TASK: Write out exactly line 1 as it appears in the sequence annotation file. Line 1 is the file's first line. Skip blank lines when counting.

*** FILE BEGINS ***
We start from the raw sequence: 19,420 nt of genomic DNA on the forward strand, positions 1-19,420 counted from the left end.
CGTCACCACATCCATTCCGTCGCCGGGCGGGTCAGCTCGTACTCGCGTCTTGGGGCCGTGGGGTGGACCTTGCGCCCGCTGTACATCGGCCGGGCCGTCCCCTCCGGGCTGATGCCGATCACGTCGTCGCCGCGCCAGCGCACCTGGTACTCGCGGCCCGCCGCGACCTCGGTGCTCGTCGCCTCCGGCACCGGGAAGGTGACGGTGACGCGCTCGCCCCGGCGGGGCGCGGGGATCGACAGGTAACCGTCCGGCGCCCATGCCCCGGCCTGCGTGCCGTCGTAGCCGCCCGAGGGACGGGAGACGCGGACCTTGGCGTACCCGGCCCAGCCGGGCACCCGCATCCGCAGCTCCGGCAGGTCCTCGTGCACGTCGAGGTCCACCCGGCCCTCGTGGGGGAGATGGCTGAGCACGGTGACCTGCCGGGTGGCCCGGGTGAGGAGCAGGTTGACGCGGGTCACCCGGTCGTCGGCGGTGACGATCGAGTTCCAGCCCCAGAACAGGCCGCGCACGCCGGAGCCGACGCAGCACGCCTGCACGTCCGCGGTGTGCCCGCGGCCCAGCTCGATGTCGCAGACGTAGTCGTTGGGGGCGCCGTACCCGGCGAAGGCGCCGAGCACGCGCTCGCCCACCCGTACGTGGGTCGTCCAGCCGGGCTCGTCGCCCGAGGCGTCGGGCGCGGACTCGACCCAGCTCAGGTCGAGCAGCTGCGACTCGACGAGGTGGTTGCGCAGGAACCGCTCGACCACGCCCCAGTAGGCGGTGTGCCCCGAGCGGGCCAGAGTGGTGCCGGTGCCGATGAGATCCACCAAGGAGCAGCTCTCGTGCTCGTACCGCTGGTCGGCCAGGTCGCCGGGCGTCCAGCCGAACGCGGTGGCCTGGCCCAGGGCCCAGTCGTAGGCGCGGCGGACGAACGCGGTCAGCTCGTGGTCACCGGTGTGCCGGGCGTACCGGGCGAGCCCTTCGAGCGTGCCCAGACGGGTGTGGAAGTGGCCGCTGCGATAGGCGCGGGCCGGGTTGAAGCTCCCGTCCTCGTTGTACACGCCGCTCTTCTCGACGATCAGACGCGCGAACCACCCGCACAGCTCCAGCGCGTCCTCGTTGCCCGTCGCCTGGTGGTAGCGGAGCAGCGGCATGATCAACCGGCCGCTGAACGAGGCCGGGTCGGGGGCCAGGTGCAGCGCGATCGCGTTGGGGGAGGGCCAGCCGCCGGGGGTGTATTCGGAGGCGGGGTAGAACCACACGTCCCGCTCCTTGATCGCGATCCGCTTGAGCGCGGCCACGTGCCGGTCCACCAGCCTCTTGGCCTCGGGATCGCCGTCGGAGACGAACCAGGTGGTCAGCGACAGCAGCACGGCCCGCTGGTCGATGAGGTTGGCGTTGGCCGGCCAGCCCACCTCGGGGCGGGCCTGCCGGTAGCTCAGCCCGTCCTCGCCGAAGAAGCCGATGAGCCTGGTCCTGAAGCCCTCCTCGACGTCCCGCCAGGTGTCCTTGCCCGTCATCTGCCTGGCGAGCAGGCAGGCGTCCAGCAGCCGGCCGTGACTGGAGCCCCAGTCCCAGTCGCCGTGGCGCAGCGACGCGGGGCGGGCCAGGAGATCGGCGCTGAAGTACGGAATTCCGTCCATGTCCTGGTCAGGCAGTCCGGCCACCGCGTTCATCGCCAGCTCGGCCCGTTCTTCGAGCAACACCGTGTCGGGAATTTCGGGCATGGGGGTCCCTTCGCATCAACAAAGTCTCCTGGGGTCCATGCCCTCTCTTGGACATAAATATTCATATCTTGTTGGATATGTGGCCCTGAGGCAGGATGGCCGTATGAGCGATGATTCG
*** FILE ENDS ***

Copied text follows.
We start from the raw sequence: 19,420 nt of genomic DNA on the forward strand, positions 1-19,420 counted from the left end.